Interestingly, a few days after Dia do Liberdade, we stayed a night on a Quinta called Maria da Fonte, referring to yet another socialist revolution in Portugal that took place in 1846. The uprising began in the small Minho village of Lanhoso/Calvos, where the Quinta is located, and was led by a woman who later came to be known as Maria da Fonte. That revolution led to several months of civil war as various Portuguese political factions tussled back and forth.
After listening to a local chorale singing Grândola Vila Morena under the stone arcade of Largo da Oliveira, I decided to do a little trinket shopping. I bought a few items in a plaza shop, chatted with the congenial proprietor, stepped outside and immediately realized I had effectively locked myself out of our apartment. The building required a code to open the front door, and I had left my phone, which had the code stored on it, in the apartment. That same note on my phone also had the number of the building manager and John’s Portuguese phone number. So, I had no way of communicating with John to come downstairs and open the door, nor could I call the manager, nor could I remember the building code. I paced back and forth under our 2nd floor windows for awhile, hoping John would step onto the balcony, and I thought about trying to throw pebbles against the window, but I knew my arm wasn’t strong enough to do that. Eventually I started pounding on the front door, hoping someone would hear me and come outside. The trinket shop proprietor heard the ruckus and stepped into the plaza to see what was going on. After I explained the situation to him, he immediately picked up a bunch of pebbles and began hurling them against the windows until John came to investigate. I was so grateful for the man’s kind assistance and we all shared a good laugh.
Martins Sarmento and Citania Briteiros
Guimaraes is home to the Martins Sarmento Museum, which houses the extensive collections of one of Portugal’s first archaeologists, Francisco Martins Sarmento. The museum is housed in the 14th century Convent of Santo Domingos, so the museum building itself is an impressive museum. The collections are extraordinary, consisting primarily of artifacts collected during Sarmento’s late 1800s excavations of Citania Briteiro, a 3,000 year old Castreja Cultura (Castro Culture) site, which is a Celtic culture, post Bronze Age, that predated Roman dominance in northern Portugal, occupying the area approximately 900-100 B.C.E. The Castreja materials comprise an extensive collection of lithics, ceramics and bronze tools and the Roman collection includes a number of beautiful whole ceramic pots, oil burning lamps and various military equipment and ornaments. Outside in the convent cloister we walked among 2,000 year old carved Roman stone sculptures, tombs, columns, cornerstones and archways. The entire complex is owned and run by the Francisco Martins Sarmento Society and I thought the exhibit was brilliantly presented, although I have to admit some dismay at those Roman sculptures being fully exposed to the elements.
The day after our museum visit, we rode up to Citania Briteiros and toured the excavation site itself. It’s believed that as many as 2,500 people occupied this site in its heyday, making it one of the biggest sites of pre-Roman urban concentration on the Iberian Peninsula. Just within the excavated portion of the site, there are literally hundreds of small, round house foundations situated within stone walls, indicating individual family compounds. Of course, the largest compounds, where the wealthiest people were most likely to live, were on top of the hill, overlooking the river far below. There was also one large round council house, with a stone bench lining the wall of the building, where community leaders would have met to discuss the affairs of the day. We walked among the compounds, following ancient cobblestone roads, overgrown in places but still clearly delineated. I was reminded of Angor Wat in its gorgeous decaying splendor, replete with lush vegetation and a sense of peace and tranquility throughout.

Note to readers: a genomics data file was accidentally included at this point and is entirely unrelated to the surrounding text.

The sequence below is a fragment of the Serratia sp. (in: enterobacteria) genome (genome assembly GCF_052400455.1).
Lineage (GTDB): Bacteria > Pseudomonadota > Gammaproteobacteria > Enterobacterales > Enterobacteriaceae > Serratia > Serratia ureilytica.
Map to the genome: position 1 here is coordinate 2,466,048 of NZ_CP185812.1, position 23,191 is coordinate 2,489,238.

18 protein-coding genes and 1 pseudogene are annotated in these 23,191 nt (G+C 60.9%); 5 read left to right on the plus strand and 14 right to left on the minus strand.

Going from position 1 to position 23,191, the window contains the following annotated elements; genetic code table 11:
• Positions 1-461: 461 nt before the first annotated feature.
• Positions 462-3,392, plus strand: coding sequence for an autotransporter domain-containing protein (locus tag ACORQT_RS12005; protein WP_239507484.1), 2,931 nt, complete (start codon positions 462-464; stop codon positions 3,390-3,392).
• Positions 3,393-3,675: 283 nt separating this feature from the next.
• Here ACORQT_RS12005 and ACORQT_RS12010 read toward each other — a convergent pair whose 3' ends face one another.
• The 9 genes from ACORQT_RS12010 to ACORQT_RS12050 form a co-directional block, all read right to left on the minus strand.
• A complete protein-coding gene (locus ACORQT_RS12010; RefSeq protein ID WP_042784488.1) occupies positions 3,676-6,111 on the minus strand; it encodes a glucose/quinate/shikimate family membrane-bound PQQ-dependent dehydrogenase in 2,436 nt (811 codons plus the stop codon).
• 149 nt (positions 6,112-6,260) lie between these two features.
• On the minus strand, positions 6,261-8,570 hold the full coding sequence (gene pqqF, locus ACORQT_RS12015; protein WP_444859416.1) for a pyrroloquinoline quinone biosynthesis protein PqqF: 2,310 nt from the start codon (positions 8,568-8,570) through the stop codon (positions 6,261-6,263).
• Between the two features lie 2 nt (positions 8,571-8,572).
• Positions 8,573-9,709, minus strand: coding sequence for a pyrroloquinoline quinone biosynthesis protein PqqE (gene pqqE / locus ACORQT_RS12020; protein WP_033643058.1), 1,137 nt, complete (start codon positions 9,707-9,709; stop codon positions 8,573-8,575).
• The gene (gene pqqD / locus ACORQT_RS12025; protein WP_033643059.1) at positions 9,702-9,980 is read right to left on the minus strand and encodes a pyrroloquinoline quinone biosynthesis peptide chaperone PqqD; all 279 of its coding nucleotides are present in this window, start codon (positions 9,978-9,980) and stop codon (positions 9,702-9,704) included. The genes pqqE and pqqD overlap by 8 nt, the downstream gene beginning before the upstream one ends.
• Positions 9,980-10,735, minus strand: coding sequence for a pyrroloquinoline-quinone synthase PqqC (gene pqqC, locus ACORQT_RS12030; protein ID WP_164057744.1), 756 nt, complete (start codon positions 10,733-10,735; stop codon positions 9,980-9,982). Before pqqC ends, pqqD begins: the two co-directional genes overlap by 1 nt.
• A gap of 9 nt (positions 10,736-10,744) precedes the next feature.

We are now in the far north of Portugal, having pedaled up and over four mountain ranges in the last two weeks to get to Parque Nacional da Peneda-Gerês. This is the only designated national park (there are other “natural” parks) in Portugal and it really is beautiful. The village of Gerês is situated at the top of a long, narrow valley ringed by high, heavily forested mountains on three sides. Judging by the vast number of pensoes and other tourist amenities, the town must be overwhelmed with visitors in the summer, but in late April it was comfortably calm, and we were grateful to be there at this time rather than even one month from now. On our “rest day” from the bikes, we hiked a steep trail to a miradouro overlooking the mountains and reservoir to the south. That was the first real hike we’ve done in Portugal and although it was tough on the knees, we were happy to be working different muscles as we moved though the hills and trees.
We are currently settled into a modest guesthouse in Ponte da Barca for a few days in order to do some day rides up and down the Rio Lima. Fernão de Magalhães, known in English as Ferdinand Magellan, was born in Ponte de Barca, and our guesthouse, Os Poetas, pays tribute to two Portuguese poet-monks who were also born here. The Rio Lima is the fourth of the five major rivers of the north. The other three, from south to north, include the Rios Tejo, Douro and Tâmega, all of which we have visited on this trip. Tomorrow we will arrive at the Rio Minho, which forms the northern fronteira with Spain, and we will follow the river west to the ocean, possibly going into Galicia for a few days before turning south down the coast, headed back to Porto. We have less than three weeks remaining on this great bicycle journey before returning to Porto to prepare our bikes for the flights to Denver. We are already feeling nostalgic, trying to remain present while also beginning to engage with matters at home. This is the reality of a long journey: the initial disturbance and uncertainty; eventually settling into a rhythm; the up and down, day in, day out experience; adapting, growing and then turning slowly away from the adventure and back to the foundation of home.